Tell Me Why I’m Dealing With Hemorrhoid Pain In The Prime Of My Life

How to lessen this particular pain in the ass.

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Sometimes, life can be a pain in the butt — but for some people, that can turn into a very annoying medical reality. Hemorrhoids aren't exactly everyday dinner table conversation, but they're pretty common: at least half of people will have experienced them by the time they turn 50, according to Johns Hopkins Medicine. And they can be excruciatingly painful, particularly when they're outside rather than internal. Experts tell Bustle that reducing hemorrhoid pain involves several approaches, including medication and munching on fibrous veggies.

What Causes Hemorrhoids?

“Hemorrhoids are swollen blood vessels around the anus," Dr. David Cutler M.D., a family medicine physician at Providence Saint John's Health Center, tells Bustle. "Technically, these are called hemorrhoidal veins, and we all have them. But when they swell under pressure from lifting, straining, sitting or coughing, the result is what we call hemorrhoids."

There are two types of hemorrhoids: internal and external. "When the blood vessels arise from tissue covered by the lining inside the intestine, we call those internal," Dr. Cutler says. External ones, meanwhile, are under the skin, and tend to be quite painful. "Internal hemorrhoids are generally not painful, but can easily bleed," he says, which is why you might get one of the telltale signs of hemorrhoids — blood in your stool.

If you’re wondering why you’re dealing with hemorrhoids now, the pandemic may have something to do with it. "Sitting around the house, straining while coughing, and altered bowel habits associated with COVID infections could all result in a flare-up of hemorrhoids," Dr. Cutler says. Dr. Natasha Bhuyan M.D., One Medical family provider, adds that people are not eating enough fiber and so getting constipated, and they’re also not moving around as much while working from home. “A sedentary lifestyle can cause constipation, and in turn, can cause hemorrhoids,” she says.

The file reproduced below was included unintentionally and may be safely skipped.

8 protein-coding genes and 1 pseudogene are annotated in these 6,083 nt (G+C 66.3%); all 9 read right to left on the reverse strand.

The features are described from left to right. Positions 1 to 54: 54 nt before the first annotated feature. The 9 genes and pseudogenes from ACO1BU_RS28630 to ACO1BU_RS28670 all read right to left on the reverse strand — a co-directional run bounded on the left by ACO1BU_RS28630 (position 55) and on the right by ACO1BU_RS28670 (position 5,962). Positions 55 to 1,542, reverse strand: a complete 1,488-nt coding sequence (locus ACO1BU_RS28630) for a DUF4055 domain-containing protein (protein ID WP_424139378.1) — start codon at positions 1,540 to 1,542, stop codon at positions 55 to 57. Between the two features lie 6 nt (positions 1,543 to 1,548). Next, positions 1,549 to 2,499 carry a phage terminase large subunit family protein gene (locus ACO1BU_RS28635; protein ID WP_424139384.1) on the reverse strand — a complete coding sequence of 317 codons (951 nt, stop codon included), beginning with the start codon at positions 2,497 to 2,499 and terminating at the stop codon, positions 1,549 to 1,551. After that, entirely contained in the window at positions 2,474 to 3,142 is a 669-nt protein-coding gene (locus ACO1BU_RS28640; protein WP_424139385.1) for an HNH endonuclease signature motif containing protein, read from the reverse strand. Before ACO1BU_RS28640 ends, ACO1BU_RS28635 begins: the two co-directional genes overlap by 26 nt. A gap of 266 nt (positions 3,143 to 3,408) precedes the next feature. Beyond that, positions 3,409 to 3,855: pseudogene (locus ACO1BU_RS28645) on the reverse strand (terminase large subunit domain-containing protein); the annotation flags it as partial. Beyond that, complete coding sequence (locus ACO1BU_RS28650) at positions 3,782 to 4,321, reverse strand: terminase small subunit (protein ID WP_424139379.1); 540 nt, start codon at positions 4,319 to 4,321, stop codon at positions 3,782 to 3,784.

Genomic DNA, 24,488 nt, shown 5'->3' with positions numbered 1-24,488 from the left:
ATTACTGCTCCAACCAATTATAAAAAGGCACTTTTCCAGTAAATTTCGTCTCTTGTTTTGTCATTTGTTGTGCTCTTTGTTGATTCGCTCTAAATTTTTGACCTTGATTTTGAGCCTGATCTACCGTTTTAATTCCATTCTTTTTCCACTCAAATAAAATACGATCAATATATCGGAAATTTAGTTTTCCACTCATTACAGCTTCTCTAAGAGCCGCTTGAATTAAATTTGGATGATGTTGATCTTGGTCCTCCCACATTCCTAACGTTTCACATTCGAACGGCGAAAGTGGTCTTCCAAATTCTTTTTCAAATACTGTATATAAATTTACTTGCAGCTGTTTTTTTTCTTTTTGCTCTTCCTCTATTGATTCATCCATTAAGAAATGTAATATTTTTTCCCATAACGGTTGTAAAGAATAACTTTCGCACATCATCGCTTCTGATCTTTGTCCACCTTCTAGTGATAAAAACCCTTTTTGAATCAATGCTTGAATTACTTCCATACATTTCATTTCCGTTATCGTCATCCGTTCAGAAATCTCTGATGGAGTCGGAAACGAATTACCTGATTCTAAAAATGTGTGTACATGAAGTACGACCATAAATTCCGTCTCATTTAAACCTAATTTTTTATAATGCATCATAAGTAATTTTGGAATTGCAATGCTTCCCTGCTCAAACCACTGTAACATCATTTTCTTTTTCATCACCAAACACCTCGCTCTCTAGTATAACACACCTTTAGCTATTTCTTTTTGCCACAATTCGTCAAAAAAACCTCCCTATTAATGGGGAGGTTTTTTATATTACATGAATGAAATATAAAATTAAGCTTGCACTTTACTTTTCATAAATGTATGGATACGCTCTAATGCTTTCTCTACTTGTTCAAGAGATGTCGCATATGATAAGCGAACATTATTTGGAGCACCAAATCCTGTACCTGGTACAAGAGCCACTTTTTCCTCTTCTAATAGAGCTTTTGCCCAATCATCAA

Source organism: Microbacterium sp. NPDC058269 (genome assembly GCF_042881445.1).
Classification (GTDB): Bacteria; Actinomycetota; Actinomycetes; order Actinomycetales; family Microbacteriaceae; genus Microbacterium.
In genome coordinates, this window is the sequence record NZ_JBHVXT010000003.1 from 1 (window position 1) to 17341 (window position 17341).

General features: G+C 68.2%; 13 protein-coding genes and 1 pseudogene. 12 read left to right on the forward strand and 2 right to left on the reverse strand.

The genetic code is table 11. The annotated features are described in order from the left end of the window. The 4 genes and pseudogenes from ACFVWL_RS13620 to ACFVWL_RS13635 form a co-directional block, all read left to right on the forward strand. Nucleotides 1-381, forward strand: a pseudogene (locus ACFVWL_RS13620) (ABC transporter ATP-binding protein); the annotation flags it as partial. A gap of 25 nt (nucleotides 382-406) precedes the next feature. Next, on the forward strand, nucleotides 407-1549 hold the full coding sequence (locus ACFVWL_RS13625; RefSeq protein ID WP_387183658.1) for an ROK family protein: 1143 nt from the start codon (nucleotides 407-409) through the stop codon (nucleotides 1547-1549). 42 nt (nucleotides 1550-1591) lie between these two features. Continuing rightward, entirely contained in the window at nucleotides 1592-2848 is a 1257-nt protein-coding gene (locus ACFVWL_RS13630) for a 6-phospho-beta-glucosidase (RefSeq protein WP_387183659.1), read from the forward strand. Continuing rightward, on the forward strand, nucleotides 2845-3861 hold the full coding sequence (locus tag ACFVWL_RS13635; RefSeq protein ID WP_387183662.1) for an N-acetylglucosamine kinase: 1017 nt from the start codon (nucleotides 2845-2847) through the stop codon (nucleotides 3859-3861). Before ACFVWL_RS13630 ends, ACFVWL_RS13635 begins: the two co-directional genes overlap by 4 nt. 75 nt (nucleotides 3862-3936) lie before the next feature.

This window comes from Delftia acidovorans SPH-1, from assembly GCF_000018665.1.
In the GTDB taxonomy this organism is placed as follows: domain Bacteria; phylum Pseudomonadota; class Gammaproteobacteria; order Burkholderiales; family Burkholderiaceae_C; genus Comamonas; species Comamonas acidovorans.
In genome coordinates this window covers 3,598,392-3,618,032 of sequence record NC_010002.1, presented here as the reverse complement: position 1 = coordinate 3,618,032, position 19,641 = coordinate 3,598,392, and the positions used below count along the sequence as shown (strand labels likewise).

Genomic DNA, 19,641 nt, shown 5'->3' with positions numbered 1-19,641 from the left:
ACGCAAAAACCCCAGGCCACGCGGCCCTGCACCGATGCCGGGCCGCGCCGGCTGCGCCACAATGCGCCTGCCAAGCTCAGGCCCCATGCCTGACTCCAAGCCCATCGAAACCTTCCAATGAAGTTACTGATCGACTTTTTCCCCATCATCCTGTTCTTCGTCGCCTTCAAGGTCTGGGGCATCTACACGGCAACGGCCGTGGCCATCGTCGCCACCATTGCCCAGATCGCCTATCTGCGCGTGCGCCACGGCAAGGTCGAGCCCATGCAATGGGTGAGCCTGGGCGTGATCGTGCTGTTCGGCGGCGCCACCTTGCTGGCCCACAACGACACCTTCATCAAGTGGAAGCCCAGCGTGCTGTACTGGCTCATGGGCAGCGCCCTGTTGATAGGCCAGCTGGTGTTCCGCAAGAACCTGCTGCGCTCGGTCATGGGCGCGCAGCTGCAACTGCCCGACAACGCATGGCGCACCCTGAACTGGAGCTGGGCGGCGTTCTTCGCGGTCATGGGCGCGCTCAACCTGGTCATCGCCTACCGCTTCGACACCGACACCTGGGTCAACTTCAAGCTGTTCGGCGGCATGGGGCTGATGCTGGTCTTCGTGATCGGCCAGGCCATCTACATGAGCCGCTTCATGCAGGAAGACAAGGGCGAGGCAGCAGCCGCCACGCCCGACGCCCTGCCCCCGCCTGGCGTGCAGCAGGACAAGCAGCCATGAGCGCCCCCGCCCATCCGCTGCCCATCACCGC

If you do see blood when you go to the bathroom, Dr. Robert Mordkin M.D., chief medical officer of health testing company LetsGetChecked, tells Bustle, you should get medical advice. "It is also one of the presenting symptoms for bowel cancer," he says. "Only an exam performed by a physician will be able to get to the correct diagnosis." If they do diagnose you with hemorrhoids, treating them isn't a big deal, but it can be painful.

How Do You Treat Hemorrhoid Pain?

Initially, Dr. Mordkin says, your doctor will tell you to increase the amount of fiber in your diet, usually from fruits and vegetables like sweet potato and apples. For the pain, they'll also likely prescribe over-the-counter topical ointments, plus Tylenol or Advil. If you have internal hemorrhoids, Dr. Cutler says, bleeding can be controlled with medications, while you can get relief from external hemorrhoids by soaking in hot baths. "Try a warm 15 to 20 minute bath, two to three times a day," Dr. Mordkin suggests. There are sitz baths, small, shallow baths that only cover a small amount of your body, designed for this purpose if you don't feel like drawing an entire bath multiple times a day.

More serious cases, internal and external, might need surgery to clear them up; external ones might need draining, while colorectal surgery could address the source of internal bleeding. "Seeing your primary care physician can usually clarify what type of hemorrhoids you have and what is the best approach to treatment and preventing this pain in the butt in the future," Dr. Cutler says.


Dr. Natasha Bhuyan M.D.

Dr. David Cutler M.D.

Dr. Robert Mordkin M.D.